My running shoes shuffle hesitantly by the door, moving in unplanned rhythm with cat hair and dust bunnies that create a grey veil over their silent, still tongues. How long have they been sitting there? They peer at me hopefully every time I open the front door, but I can see they feel more neglected each day, every time I look at them and shake my head: “No, not today. I don’t know when. I’m sorry. I miss you, too.”
When I first wrote about applying for disability, I mentioned a standard practice of the Social Security Administration: default semi-automatic denials of disability claims. On average, it takes 3-5 years for someone who is disabled to be awarded benefits. This routine dragging out of claims affects me and many others financially and emotionally and also feels immoral and unjust. The disability process has been intentionally crafted to be as difficult as possible to navigate and even survive, yet this program was founded for the purpose of helping people live better lives.
The following letter is my formal response to a denial of my first claim. To be clear, many claims are denied twice before moving to a hearing with a judge. I am sharing this publicly because I want to expose the vulnerability so many go through as they seek disability – as they seek resources so they might live longer, healthier, fuller lives in the face of significant barriers to a substantial work-life.
Before I share my letter, here are some reasons I was told I am not disabled under the rules of the Social Security Administration:
I grew up privileged – white, yes – but also without ever considering what life would look like if my mother’s job did not provide her and her family with healthcare.
When I had walking pneumonia in fifth grade and was in bed for three weeks, I never considered what it would mean if my mother had to choose what to do or where to seek help if we didn’t have insurance.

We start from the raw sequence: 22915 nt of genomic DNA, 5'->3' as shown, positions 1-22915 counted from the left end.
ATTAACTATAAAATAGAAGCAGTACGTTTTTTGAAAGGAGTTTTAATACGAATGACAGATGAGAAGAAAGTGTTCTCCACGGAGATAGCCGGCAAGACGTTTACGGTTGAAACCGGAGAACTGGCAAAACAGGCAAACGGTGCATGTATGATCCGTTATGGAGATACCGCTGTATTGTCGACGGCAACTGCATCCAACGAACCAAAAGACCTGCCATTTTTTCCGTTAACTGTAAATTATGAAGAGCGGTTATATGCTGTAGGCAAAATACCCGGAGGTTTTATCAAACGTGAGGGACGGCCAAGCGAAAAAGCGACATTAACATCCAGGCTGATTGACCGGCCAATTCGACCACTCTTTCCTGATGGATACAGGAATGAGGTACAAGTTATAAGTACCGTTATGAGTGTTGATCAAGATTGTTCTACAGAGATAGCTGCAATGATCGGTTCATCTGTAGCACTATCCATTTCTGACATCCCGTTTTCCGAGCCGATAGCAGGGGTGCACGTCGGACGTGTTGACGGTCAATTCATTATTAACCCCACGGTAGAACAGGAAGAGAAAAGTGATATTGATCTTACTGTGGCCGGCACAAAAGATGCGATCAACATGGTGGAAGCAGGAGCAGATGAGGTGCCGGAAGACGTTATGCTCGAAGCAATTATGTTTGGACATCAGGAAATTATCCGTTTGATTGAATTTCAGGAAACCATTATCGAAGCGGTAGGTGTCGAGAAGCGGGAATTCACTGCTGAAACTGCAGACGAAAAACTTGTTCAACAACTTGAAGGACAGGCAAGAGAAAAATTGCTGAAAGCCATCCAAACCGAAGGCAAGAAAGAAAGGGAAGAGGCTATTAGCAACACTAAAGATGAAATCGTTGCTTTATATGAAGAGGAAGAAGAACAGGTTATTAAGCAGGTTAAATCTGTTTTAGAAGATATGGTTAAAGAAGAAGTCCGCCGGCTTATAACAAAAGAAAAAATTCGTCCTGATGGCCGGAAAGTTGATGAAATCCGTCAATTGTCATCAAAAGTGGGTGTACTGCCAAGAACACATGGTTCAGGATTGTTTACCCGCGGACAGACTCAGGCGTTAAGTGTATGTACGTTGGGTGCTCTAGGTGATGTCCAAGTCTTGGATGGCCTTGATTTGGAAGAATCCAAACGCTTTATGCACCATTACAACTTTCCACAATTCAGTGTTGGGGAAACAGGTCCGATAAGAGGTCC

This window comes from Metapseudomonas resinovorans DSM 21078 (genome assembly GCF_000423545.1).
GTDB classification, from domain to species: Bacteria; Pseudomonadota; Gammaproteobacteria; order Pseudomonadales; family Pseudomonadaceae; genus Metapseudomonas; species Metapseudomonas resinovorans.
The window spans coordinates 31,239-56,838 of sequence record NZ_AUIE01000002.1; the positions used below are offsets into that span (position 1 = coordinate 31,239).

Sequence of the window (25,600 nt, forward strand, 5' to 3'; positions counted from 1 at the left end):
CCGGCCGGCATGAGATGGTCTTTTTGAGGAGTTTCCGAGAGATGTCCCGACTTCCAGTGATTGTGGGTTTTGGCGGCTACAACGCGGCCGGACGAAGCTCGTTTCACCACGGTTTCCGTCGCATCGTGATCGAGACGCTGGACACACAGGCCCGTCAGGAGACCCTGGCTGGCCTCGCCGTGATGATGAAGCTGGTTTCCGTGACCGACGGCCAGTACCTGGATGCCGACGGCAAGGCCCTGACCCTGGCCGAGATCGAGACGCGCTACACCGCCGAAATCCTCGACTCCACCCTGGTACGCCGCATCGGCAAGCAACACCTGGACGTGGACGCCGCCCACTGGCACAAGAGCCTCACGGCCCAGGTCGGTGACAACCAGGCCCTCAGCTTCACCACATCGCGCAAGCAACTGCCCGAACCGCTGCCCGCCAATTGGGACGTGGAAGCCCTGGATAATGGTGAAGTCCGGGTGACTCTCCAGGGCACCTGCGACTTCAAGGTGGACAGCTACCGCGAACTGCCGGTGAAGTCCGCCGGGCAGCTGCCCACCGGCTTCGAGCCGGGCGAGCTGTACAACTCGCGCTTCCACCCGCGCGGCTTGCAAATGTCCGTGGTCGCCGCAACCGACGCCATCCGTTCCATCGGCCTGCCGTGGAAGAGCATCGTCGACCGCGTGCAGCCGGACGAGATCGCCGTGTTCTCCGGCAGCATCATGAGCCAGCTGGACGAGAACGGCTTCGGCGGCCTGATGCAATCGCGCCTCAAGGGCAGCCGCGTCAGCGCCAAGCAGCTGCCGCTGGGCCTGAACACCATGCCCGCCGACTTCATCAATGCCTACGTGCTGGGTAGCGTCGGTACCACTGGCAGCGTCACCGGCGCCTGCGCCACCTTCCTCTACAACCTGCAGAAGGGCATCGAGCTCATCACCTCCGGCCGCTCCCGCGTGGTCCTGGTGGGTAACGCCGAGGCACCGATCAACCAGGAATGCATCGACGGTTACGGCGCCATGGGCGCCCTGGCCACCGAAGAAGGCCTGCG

When I was on birth control pills in high school, the drug co-pays were predictable. I didn’t fear my medication would suddenly become cost-prohibitive.
When I broke my nose, I never once considered that some people couldn’t go to the emergency room because they didn’t have insurance.
When I was in college I tore my ACL and later broke my hand playing college soccer. My bills were covered. I didn’t know other students didn’t have the healthcare I accessed.
I believed healthcare was something everyone had. If someone got sick or injured, s/he went to the doctor, paid the copay, then went to the pharmacy, paid the copay, etc etc.
I was blindly privileged. Continue reading Healthcare Is a Privilege. It Should Be An Inalienable Right.
Arthritis Introspective 9th Annual Gathering: #GrowTogether16
I’m spending the weekend with a lot of really special people. We’ll drink alcohol, many of us. And take lots of drugs combined. Lots and lots of drugs.
Drugs we wish we didn’t have to take. Did you think this was Burning Man?
No. We’re all sick. We all have some form of arthritis, and many of us brought loved ones with us. We came to have fun – not despite – because we have arthritis.
We didn’t come here to complain. We came to share experiences and be reminded that we aren’t alone. We are a family. We know exactly what it means to survive, and we are determined to be whole humans in the process.
Many of us suffer from multiple chronic conditions because of and/or in addition to our arthritis: depression, anxiety, heart disease, diabetes, chronic respiratory conditions, high blood pressure, etc.
And the drugs. Oh the drugs. Did I mention the drugs? Biologics. Corticosteroids. Chemotherapy. Non Steroidal Anti-Inflammatories. Analgesics (oral and topical), Disease Modifying Antirheumatic Drugs, eye steroids (did you know there are steroids for eyes?). Sleep medication. Anxiety medication. Depression medication. Blood pressure medication. Insulin. Medical Marijuana. Etc. Etc. Etc. Continue reading We All Need Gathering Places